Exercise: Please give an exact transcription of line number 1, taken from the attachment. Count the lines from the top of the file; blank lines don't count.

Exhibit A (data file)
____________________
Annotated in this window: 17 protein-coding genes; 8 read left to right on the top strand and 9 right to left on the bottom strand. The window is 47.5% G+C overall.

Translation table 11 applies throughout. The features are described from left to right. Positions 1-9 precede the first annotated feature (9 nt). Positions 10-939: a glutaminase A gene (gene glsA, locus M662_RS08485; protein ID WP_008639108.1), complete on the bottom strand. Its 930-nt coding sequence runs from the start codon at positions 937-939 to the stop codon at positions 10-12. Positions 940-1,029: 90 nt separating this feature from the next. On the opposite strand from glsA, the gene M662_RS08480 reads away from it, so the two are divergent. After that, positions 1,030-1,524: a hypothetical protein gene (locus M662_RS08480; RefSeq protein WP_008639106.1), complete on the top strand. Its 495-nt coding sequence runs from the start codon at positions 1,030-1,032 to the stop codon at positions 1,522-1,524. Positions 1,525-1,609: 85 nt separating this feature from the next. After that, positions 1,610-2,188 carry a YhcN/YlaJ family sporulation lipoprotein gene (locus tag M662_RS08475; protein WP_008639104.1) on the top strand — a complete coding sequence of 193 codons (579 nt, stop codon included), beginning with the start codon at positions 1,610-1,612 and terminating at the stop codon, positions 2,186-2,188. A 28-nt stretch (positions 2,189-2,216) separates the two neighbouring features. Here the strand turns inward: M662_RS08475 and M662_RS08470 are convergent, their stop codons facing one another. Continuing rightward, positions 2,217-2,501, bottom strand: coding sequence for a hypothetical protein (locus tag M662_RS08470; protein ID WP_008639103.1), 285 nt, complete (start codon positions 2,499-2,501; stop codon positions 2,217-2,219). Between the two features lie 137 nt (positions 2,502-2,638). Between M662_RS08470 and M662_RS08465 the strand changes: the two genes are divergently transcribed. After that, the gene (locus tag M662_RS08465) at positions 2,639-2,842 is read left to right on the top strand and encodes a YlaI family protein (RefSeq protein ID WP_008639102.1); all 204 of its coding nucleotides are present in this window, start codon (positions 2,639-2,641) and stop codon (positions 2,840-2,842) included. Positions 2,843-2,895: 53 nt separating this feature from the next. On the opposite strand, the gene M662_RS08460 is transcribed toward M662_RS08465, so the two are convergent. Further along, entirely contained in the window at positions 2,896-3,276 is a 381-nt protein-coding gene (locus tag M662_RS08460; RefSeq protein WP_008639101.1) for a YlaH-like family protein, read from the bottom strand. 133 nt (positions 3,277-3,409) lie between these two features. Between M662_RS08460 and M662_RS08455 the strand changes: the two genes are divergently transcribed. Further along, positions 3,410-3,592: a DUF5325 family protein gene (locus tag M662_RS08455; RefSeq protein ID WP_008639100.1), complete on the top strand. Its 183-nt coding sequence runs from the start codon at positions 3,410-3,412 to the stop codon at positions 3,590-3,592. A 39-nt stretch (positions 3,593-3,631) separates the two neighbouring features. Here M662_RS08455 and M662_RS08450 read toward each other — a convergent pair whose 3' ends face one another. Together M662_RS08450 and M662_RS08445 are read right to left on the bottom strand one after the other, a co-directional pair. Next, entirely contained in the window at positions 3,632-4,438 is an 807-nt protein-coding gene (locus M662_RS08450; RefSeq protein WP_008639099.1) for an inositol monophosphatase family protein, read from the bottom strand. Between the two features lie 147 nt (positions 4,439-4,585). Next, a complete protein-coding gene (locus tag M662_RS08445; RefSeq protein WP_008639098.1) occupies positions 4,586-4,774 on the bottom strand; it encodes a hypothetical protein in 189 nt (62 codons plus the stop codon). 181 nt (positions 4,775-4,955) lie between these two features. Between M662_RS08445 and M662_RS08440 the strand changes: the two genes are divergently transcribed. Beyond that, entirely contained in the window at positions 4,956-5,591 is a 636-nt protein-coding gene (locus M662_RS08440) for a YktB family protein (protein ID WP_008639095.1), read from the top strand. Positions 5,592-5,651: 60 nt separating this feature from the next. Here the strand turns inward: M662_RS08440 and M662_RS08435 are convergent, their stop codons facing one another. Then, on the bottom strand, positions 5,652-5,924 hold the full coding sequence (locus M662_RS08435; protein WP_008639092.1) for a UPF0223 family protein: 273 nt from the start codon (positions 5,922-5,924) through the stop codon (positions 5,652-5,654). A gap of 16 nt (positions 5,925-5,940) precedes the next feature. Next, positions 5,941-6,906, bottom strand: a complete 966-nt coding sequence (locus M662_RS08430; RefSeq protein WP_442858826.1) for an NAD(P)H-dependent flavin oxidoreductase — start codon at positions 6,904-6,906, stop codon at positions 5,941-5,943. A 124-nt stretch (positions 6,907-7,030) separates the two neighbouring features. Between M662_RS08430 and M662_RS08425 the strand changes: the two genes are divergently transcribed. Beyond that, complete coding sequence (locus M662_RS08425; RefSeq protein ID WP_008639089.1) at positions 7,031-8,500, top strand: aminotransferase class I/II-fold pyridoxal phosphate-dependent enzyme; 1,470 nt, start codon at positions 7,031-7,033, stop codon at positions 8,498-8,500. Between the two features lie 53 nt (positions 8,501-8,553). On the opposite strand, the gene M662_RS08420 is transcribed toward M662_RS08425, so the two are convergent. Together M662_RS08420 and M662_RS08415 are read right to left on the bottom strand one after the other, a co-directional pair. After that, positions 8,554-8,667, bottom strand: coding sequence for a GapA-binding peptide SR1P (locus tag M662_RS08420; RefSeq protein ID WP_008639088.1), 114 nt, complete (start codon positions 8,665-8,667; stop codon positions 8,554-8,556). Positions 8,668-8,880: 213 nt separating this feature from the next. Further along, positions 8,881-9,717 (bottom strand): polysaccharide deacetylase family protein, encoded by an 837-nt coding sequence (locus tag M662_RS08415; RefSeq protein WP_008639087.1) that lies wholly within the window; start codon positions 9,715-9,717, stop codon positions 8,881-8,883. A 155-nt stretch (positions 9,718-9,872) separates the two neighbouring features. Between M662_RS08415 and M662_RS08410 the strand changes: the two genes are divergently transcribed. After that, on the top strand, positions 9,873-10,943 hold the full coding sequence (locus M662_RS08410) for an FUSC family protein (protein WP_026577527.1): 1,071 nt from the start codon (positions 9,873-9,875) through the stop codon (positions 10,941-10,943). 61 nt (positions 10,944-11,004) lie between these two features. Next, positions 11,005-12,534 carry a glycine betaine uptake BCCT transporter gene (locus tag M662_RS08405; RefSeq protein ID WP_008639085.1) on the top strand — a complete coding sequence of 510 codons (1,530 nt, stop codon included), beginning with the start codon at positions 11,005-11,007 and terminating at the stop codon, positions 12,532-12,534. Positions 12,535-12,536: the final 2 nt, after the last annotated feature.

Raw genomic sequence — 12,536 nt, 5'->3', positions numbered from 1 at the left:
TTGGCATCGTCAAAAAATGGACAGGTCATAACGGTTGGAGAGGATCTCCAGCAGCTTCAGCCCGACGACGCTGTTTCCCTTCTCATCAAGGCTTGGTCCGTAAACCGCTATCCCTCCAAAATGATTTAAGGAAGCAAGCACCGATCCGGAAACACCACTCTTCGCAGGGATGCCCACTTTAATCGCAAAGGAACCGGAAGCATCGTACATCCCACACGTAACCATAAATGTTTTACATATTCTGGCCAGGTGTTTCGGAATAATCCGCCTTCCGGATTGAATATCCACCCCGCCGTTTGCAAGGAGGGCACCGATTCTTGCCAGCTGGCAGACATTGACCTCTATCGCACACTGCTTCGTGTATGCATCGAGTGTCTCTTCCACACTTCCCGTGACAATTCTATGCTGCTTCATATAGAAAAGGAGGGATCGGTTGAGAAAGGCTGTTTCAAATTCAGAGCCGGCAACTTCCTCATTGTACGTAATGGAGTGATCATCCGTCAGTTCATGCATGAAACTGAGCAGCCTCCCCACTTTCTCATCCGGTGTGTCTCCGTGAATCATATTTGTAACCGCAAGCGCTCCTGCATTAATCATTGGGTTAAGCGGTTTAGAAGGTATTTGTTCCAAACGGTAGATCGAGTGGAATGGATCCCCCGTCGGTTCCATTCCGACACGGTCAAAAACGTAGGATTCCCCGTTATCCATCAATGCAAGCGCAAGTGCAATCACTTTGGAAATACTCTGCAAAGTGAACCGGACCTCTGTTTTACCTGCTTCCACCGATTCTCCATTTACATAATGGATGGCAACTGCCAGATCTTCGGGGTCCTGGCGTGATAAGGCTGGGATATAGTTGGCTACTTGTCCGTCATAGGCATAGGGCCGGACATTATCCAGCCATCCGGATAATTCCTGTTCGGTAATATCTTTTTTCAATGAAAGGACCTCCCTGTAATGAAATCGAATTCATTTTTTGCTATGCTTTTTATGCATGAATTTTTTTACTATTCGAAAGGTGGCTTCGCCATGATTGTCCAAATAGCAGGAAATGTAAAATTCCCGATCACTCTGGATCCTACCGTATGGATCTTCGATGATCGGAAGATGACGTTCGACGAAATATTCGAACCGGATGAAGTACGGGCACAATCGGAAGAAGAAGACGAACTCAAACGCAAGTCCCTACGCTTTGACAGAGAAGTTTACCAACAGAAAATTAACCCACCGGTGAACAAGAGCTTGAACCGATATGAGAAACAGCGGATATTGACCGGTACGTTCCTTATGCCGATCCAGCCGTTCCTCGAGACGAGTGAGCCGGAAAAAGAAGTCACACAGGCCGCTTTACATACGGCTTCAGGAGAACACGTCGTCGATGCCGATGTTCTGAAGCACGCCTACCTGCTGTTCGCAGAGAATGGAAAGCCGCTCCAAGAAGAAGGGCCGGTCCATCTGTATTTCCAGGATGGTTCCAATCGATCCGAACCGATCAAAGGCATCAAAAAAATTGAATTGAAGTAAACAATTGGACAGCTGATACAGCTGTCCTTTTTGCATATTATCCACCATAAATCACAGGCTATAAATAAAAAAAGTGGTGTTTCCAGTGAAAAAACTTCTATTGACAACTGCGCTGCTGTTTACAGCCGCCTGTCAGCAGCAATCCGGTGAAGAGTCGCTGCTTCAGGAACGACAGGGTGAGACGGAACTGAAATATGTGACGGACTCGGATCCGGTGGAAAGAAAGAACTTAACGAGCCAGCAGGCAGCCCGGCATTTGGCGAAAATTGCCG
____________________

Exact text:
Annotated in this window: 17 protein-coding genes; 8 read left to right on the top strand and 9 right to left on the bottom strand. The window is 47.5% G+C overall.